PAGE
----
Faculty members at UNC Charlotte recently partnered with local high-school students and manufacturers to produce recyclable protective shields designed to extend the life of the disposable face masks used by health care workers combating the COVID-19 pandemic.
What started as a homegrown effort using a host of 3D printers producing about 250 shields per week quickly escalated. Since March 30, the group, known as Charlotte MEDI, has been working with manufacturers like Texlon Plastic Corp. and Caro-Poly to create shields via injection-molding with an aggressive production timeline. The injection-molder can make four shields per minute (up to 10,000 per day), versus four every eight hours via 3D printer. The group is producing an average of 10,000-12,000 face shields per day, with a goal to mass manufacture 100,000 face shields by the end of April. The recyclable shield effectively extends the life cycle of a mask that otherwise is a one-time-use item.
Currently the group has delivered more than 75,000 shields from injection molding and 2,500 shields from 3D printing for local and national frontline health care professionals and are sharing what they’ve learned with researchers across the country as they prepare for patient numbers in their states to climb. UNC Charlotte faculty members continue to explore technology options to accelerate production, and so far have shared their work with states including, California, New Jersey, Michigan, New York and Washington D.C., and countries including Germany, India and Ireland.
“It has been such a privilege to partner with the Charlotte MEDI team on this project,” said Keri Malament Cowles, a med student at UNC Chapel Hill who is working with Charlotte MEDI group. “As a medical student, it has been difficult to be on the sidelines as friends and colleagues put their lives at risk every day on the front lines, but witnessing the Charlotte community and others come together in such a meaningful way during this pandemic has been so inspiring to me. It is so easy to feel overwhelmed by the magnitude and gravity of the crisis at hand, but I have learned that no matter your situation, skillset, or background, you can make a difference by taking on one small piece of the larger effort.“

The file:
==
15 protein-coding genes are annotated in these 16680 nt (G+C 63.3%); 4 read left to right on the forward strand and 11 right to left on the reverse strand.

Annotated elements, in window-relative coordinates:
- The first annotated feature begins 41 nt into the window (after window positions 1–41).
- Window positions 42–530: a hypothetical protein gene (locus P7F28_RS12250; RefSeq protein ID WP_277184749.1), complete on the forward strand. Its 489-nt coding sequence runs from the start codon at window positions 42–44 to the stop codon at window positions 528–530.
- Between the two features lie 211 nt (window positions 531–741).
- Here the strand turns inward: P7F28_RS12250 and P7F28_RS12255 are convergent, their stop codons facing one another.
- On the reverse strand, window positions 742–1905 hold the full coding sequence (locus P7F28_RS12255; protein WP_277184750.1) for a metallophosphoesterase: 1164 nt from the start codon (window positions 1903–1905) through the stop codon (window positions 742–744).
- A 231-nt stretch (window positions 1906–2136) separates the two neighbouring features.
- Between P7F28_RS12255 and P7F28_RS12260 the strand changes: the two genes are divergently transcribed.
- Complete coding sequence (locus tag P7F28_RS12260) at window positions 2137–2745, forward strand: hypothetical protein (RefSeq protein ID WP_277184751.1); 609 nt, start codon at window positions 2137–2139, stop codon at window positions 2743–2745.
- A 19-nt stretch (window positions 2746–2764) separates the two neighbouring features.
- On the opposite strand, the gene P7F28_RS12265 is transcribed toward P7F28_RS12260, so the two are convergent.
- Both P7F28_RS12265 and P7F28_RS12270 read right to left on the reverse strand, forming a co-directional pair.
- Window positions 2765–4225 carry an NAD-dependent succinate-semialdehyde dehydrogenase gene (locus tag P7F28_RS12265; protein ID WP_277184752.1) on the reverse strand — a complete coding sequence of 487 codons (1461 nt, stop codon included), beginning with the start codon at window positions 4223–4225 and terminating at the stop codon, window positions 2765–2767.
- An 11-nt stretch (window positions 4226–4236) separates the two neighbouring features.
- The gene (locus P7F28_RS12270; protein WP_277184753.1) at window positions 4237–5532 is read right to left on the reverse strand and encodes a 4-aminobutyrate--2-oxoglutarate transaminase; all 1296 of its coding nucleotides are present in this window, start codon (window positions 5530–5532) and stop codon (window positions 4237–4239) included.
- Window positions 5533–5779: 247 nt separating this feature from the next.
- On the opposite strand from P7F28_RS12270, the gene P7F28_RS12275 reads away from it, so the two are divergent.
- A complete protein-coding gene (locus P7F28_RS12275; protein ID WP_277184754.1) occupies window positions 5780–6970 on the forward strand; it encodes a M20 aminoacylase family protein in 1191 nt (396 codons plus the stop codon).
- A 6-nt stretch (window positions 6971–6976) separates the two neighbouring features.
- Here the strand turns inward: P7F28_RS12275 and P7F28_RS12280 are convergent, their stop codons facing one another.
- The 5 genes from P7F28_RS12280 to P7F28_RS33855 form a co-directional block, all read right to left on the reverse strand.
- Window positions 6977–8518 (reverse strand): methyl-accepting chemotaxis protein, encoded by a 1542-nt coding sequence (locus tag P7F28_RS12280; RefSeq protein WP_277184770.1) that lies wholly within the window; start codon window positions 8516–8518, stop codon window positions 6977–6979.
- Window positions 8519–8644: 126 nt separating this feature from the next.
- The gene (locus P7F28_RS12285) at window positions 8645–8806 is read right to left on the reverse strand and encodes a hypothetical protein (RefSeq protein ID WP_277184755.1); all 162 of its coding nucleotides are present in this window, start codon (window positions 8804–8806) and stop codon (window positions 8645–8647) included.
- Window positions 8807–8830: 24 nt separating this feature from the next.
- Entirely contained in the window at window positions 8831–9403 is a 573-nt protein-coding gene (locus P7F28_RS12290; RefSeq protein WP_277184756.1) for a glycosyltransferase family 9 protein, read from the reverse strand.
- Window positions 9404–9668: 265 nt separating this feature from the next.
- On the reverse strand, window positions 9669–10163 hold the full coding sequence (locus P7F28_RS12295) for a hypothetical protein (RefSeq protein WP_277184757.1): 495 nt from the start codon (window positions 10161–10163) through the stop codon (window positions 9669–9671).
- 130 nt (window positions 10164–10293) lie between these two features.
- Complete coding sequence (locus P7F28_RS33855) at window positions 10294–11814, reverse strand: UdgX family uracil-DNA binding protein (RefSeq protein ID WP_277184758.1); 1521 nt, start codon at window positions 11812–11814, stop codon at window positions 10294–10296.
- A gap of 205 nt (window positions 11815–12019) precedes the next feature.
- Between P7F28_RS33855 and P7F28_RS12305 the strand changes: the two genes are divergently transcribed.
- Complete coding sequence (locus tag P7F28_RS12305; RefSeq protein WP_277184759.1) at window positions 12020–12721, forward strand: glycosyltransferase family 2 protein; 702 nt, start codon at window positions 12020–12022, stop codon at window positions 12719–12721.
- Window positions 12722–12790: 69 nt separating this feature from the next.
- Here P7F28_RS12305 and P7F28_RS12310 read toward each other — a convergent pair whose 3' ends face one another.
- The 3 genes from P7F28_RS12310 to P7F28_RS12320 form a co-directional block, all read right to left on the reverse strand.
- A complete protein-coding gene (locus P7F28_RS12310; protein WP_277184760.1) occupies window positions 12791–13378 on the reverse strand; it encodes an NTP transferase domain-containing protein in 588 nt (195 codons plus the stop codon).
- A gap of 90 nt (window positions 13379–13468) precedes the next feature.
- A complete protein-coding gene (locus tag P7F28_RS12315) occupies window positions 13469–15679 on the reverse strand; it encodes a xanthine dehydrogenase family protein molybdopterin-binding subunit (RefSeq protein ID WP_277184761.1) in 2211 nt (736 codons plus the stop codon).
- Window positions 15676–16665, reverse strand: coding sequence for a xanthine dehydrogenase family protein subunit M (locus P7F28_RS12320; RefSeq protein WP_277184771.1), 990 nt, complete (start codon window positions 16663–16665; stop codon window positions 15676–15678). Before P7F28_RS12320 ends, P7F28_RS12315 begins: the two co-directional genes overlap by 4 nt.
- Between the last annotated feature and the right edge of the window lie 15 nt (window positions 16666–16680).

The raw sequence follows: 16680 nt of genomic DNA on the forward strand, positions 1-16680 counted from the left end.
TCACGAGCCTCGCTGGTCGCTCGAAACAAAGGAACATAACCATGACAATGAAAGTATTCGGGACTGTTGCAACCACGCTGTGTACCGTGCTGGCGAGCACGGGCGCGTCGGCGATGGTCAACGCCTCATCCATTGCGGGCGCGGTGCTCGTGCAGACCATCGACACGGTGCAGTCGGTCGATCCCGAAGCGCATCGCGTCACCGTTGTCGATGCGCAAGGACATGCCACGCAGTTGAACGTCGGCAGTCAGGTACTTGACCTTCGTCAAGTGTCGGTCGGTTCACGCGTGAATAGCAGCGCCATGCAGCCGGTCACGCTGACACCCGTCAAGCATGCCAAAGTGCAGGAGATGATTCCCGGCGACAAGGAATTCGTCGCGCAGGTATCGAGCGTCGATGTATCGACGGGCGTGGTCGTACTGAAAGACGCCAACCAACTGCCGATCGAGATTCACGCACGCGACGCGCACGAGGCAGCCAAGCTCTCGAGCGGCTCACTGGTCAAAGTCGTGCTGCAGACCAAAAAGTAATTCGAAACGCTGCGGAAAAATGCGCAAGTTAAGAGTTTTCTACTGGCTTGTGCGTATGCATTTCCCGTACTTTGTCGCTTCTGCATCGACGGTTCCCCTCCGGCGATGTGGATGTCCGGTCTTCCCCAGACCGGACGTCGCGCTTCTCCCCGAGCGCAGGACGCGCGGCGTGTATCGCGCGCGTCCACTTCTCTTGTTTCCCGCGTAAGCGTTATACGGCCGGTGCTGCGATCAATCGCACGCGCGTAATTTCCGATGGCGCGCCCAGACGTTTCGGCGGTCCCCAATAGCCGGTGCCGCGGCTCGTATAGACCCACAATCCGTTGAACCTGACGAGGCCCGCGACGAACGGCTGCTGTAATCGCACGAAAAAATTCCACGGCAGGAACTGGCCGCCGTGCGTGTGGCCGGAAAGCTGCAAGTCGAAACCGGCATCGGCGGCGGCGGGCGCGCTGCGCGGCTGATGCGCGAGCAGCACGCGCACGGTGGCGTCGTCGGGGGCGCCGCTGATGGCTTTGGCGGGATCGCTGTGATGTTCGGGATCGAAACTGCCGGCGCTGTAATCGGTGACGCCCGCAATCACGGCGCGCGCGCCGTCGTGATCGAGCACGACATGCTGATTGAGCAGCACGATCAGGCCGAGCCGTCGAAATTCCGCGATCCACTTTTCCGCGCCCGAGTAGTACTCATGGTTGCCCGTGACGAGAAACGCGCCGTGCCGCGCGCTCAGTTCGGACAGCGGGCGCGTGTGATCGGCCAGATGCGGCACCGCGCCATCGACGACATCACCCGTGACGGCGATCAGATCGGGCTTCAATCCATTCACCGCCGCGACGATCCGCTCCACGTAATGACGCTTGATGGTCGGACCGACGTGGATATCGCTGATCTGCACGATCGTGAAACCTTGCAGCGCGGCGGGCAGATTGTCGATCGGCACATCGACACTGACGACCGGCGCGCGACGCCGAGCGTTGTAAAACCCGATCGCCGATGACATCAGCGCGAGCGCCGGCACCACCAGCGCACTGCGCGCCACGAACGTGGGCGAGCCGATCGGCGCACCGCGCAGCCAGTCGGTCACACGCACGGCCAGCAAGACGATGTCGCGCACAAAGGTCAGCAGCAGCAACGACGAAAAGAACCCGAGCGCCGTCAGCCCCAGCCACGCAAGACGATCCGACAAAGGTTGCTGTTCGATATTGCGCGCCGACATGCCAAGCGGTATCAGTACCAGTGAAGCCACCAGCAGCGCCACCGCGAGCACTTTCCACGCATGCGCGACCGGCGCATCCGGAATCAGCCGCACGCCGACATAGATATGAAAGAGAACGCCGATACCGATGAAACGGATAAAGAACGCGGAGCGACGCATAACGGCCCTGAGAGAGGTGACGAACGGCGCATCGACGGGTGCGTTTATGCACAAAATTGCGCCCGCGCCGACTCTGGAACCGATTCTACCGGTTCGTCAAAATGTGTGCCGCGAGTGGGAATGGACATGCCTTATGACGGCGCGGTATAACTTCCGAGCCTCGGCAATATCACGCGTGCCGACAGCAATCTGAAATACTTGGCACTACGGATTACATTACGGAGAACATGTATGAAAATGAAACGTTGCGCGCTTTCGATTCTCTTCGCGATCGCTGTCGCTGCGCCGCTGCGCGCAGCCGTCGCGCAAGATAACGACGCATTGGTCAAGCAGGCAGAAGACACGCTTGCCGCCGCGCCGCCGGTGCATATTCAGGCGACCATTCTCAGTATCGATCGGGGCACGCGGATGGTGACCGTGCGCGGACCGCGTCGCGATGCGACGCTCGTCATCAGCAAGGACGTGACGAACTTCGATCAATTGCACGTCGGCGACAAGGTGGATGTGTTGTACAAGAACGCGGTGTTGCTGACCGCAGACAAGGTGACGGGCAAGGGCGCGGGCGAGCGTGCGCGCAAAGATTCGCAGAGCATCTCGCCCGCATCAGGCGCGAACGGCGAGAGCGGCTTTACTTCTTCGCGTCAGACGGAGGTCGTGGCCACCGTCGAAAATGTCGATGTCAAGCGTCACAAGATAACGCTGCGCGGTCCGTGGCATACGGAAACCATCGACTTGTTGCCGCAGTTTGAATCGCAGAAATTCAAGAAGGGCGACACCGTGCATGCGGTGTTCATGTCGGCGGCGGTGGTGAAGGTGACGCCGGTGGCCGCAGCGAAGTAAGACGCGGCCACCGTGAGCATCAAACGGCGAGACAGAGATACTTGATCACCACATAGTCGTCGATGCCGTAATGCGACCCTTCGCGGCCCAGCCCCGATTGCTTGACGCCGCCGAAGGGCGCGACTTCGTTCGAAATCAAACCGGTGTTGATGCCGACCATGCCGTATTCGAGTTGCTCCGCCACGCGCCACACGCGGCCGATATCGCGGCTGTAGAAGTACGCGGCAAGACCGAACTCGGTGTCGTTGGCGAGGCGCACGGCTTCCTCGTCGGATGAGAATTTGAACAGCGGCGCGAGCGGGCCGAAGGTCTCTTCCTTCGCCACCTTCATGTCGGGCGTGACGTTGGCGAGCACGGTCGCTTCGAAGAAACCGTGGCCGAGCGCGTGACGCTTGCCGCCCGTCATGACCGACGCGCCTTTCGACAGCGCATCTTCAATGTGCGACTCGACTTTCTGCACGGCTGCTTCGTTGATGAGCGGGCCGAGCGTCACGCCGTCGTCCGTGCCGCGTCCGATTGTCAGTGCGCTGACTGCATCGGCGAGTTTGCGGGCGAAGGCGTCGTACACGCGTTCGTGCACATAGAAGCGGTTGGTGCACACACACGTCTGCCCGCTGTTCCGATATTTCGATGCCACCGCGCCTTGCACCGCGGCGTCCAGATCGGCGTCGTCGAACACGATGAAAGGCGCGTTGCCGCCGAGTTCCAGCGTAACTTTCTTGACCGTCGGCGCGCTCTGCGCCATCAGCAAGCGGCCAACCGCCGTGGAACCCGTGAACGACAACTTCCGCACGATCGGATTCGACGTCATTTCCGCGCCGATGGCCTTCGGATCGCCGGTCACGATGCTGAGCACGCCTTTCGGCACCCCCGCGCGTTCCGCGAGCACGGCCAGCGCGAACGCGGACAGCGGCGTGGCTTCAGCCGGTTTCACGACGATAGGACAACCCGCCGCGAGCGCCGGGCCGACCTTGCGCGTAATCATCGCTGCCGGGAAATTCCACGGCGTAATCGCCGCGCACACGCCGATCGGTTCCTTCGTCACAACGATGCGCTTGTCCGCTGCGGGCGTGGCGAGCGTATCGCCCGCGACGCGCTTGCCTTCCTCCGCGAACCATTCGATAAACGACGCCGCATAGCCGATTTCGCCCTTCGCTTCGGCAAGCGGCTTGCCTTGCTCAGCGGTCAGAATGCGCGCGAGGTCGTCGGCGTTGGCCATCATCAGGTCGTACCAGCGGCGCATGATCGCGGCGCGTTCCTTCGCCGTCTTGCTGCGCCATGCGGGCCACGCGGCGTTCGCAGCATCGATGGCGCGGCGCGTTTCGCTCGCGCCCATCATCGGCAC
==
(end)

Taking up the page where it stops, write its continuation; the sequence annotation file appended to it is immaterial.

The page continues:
We wanted to learn more, so we connected with some of the central participants to discuss the coalition’s plans for the remainder of the COVID-19 outbreak.
Smart Industry: What was the motivation for this project?
Terence Fagan, associate teaching professor of mechanical engineering: Simply put, to help. We are neighbors, friends, husbands, wives, fathers, mothers, sons and daughters of people working to keep us safe in hospitals and clinics around the globe. Charlotte MEDI has expertise that lends itself to the needs of healthcare workers throughout the Charlotte region and across the country. There was never a doubt that we could make an impact and work to fill the gap left by the PPE (personal protective equipment) shortage.
Alex Cabral, UNCC’s director of fabrication labs for the School of Architecture in the College of Arts + Architecture: And on a more personal level, I teach so that my students understand their ideas as something that can exist in the real world. This is an opportunity to live by those lessons while making a difference for tens of thousands of front-line first responders.